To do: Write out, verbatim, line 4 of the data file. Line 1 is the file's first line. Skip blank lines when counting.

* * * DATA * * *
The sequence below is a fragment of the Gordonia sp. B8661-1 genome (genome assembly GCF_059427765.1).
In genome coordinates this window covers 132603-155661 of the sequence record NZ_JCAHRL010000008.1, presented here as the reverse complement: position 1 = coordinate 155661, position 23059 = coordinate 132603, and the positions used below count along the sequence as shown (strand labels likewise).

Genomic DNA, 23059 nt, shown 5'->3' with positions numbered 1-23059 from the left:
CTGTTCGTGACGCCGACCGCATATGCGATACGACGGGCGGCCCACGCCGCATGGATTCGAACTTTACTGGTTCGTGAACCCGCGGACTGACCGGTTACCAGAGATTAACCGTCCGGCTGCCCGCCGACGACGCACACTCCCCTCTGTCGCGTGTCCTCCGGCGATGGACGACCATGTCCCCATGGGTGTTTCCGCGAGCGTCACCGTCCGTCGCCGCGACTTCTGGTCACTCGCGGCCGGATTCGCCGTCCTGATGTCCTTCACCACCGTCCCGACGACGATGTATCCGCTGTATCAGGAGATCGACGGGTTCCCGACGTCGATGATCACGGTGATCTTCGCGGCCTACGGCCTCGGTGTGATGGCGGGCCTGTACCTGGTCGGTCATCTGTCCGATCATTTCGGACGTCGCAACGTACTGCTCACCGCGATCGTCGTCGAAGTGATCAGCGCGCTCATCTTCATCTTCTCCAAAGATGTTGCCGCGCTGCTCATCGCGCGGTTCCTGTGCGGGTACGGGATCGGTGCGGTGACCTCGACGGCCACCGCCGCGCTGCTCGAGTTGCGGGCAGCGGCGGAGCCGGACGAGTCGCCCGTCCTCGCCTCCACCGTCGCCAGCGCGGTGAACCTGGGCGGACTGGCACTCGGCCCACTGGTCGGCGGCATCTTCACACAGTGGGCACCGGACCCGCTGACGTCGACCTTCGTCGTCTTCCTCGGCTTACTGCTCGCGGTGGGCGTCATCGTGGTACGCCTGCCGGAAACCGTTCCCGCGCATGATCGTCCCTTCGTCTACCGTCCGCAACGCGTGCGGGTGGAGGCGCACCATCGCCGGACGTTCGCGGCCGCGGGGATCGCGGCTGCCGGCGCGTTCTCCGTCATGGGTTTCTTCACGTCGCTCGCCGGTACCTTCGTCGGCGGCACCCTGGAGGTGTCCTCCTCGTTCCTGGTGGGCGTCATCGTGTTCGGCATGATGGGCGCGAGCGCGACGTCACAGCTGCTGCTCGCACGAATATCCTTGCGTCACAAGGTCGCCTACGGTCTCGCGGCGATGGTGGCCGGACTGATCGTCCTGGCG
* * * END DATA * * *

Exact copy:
CTGTTCGTGACGCCGACCGCATATGCGATACGACGGGCGGCCCACGCCGCATGGATTCGAACTTTACTGGTTCGTGAACCCGCGGACTGACCGGTTACCAGAGATTAACCGTCCGGCTGCCCGCCGACGACGCACACTCCCCTCTGTCGCGTGTCCTCCGGCGATGGACGACCATGTCCCCATGGGTGTTTCCGCGAGCGTCACCGTCCGTCGCCGCGACTTCTGGTCACTCGCGGCCGGATTCGCCGTCCTGATGTCCTTCACCACCGTCCCGACGACGATGTATCCGCTGTATCAGGAGATCGACGGGTTCCCGACGTCGATGATCACGGTGATCTTCGCGGCCTACGGCCTCGGTGTGATGGCGGGCCTGTACCTGGTCGGTCATCTGTCCGATCATTTCGGACGTCGCAACGTACTGCTCACCGCGATCGTCGTCGAAGTGATCAGCGCGCTCATCTTCATCTTCTCCAAAGATGTTGCCGCGCTGCTCATCGCGCGGTTCCTGTGCGGGTACGGGATCGGTGCGGTGACCTCGACGGCCACCGCCGCGCTGCTCGAGTTGCGGGCAGCGGCGGAGCCGGACGAGTCGCCCGTCCTCGCCTCCACCGTCGCCAGCGCGGTGAACCTGGGCGGACTGGCACTCGGCCCACTGGTCGGCGGCATCTTCACACAGTGGGCACCGGACCCGCTGACGTCGACCTTCGTCGTCTTCCTCGGCTTACTGCTCGCGGTGGGCGTCATCGTGGTACGCCTGCCGGAAACCGTTCCCGCGCATGATCGTCCCTTCGTCTACCGTCCGCAACGCGTGCGGGTGGAGGCGCACCATCGCCGGACGTTCGCGGCCGCGGGGATCGCGGCTGCCGGCGCGTTCTCCGTCATGGGTTTCTTCACGTCGCTCGCCGGTACCTTCGTCGGCGGCACCCTGGAGGTGTCCTCCTCGTTCCTGGTGGGCGTCATCGTGTTCGGCATGATGGGCGCGAGCGCGACGTCACAGCTGCTGCTCGCACGAATATCCTTGCGTCACAAGGTCGCCTACGGTCTCGCGGCGATGGTGGCCGGACTGATCGTCCTGGCG